Report: Smokers Need More Help
WASHINGTON - A majority of Americans who smoke want to quit but get little help from their doctors, who often don't even ask whether they smoke or offer treatments, according to a report released Tuesday.
The report by the U.S. Public Health Service urges physicians to aggressively treat smoking just like any other chronic illness.
The agency, which summarizes new guidelines for getting people to quit, said spending as little as 3 minutes talking to patients about their smoking habit can dramatically raise the chance that patients will eventually quit.
``A doctor isn't providing an appropriate standard of care for his or her patients if he or she doesn't ask two key questions - 'Do you smoke?' and 'Do you want to quit?' - and then work with that individual to make it happen,'' said Dr. Michael Fiore, a tobacco researcher at the University of Wisconsin Medical School who headed a panel of private and public health officials that created the guidelines.
The American Medical Association said the report was a wakeup call for doctors, who need to do a better job treating smokers.
``We have to with every one of our patients inquire whether they are a smoker and spend some time with them to get them to be ex-smokers,'' said Corlin. ``Doctors have a duty to deal with this.''
Fiore said that 70 percent of the 50 million Americans who smoke have tried to quit at least once. Over 20 million Americans will try to kick the habit this year. Most will go cold turkey and only a million will succeed.
The guidelines, which will go out to doctors, health clinics, hospitals and health plans, urge physicians to treat smoking no differently than other chronic disease such as diabetes and hypertension. They should prescribe nicotine gums, inhalers or patches and refer smokers for counseling. The combination of medicine and counseling - especially frequent counseling - is highly effective in getting people to quit, the report said.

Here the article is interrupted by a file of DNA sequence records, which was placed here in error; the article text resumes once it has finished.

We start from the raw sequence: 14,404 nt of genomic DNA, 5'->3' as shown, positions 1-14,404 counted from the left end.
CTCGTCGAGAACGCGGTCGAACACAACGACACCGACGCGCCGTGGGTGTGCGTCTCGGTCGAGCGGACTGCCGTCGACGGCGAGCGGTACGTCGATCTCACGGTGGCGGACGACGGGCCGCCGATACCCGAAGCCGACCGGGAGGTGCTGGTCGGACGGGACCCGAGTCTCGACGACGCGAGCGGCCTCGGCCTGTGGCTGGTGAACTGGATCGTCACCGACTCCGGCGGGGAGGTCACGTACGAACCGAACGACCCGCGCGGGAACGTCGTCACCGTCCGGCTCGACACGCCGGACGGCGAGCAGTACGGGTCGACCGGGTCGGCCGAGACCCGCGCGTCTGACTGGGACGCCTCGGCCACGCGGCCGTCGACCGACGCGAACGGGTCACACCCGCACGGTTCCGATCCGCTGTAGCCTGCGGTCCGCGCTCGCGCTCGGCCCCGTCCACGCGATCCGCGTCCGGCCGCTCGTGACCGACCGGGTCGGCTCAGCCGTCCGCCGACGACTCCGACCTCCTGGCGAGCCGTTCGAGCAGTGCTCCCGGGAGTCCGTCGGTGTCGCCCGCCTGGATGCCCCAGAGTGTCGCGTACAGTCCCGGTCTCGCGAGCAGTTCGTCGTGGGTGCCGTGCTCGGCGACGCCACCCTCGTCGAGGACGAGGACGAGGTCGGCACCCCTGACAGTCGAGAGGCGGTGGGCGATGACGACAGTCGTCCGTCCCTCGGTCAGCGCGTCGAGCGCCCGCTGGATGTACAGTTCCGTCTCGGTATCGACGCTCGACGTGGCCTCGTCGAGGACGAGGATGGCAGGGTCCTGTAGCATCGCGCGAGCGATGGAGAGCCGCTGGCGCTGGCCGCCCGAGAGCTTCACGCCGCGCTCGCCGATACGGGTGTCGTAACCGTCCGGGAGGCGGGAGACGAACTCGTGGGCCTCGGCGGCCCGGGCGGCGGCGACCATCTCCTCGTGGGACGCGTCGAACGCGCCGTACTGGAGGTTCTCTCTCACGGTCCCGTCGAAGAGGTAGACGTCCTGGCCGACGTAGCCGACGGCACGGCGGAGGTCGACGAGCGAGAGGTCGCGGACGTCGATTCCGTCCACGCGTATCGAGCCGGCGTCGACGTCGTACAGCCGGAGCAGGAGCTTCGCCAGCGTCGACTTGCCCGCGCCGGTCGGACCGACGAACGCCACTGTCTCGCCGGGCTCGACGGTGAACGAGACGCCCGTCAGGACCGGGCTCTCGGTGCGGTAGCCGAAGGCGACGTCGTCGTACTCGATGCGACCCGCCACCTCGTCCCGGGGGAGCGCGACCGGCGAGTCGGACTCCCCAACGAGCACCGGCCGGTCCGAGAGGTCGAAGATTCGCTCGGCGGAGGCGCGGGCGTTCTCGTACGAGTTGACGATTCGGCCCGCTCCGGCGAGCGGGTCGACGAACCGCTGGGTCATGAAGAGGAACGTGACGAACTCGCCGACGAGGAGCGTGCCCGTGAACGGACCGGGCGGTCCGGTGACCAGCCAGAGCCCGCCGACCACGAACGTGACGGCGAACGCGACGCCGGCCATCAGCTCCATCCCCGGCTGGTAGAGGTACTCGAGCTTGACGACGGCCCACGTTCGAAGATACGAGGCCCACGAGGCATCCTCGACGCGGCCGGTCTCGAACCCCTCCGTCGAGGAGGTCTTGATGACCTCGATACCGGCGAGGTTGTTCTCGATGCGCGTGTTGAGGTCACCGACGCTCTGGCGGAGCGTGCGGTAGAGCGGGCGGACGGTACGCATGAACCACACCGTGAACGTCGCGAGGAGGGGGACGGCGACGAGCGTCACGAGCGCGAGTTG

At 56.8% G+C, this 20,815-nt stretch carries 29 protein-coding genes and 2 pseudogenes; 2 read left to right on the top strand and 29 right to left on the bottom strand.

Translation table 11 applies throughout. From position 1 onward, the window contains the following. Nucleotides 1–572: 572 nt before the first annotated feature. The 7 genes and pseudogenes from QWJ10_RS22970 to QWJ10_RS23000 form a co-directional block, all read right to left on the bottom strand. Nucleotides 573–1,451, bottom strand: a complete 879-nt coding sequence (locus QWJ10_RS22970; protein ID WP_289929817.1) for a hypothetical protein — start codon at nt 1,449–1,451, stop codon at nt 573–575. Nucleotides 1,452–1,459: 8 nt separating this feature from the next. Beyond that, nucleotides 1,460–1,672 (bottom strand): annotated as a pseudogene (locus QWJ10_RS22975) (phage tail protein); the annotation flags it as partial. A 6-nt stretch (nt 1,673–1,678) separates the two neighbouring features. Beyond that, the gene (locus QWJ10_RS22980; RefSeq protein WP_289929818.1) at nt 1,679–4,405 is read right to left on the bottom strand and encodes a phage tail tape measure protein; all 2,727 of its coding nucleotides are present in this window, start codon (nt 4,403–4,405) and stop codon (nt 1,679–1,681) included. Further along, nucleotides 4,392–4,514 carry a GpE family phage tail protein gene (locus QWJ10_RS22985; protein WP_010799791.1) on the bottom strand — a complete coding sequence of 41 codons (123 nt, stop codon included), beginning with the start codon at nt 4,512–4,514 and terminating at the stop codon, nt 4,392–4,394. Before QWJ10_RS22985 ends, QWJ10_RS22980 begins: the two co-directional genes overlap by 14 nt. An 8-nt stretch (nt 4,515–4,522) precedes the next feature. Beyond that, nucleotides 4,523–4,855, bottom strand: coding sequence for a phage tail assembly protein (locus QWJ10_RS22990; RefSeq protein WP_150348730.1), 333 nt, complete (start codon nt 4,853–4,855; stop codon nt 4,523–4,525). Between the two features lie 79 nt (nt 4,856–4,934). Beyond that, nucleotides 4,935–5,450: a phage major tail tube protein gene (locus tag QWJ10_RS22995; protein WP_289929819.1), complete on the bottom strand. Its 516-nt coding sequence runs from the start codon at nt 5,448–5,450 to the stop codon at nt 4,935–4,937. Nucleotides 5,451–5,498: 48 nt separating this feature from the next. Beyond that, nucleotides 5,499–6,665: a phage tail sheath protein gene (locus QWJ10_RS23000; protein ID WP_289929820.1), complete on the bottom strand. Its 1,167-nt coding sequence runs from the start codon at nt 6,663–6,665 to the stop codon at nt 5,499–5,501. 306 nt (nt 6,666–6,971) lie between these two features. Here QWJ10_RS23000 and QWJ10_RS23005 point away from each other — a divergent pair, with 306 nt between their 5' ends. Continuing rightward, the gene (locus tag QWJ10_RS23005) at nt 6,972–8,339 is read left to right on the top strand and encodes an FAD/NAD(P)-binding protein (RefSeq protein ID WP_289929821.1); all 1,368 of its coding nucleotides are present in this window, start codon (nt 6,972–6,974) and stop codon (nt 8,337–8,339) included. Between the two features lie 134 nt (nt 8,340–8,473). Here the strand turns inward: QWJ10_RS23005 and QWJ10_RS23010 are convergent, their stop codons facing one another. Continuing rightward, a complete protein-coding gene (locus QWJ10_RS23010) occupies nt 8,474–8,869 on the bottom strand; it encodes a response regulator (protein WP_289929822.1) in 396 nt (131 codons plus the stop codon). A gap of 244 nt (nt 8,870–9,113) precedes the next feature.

If doctors, nurses and other clinicians followed the guidelines, the number of people who quit annually would double to 2 million, said Fiore.
President Clinton called the new guidelines ``an important tool to help...patients quit using tobacco products,'' and ordered federal agencies to use the new guidelines in updating their tobacco cessation programs.
The guidelines also urged health insurance companies and government health programs to pay for tobacco cessation treatments and counseling. Only about half of all insurers currently do so; Medicare, the federal health program for seniors, doesn't cover anti-smoking treatments and only 22 states provided Medicaid coverage for tobacco dependence treatments. Medicaid is a state-federal health program for low-income people.
Fiore said it only costs between $200 and $400 for patients to get a medication and one or two counseling sessions.
Nearly 70 percent of Americans are in health plans sponsored by their employers. Managed care officials say that the decision to cover tobacco cessation programs is up to employers since they will have to pay for the programs or pass the costs on to their workers.
``We emphasize prevention but we don't decide what to pay for - the employers do,'' said Susan Pisano, spokeswoman for the American Association of Health Plans, which represents health maintenance organizations.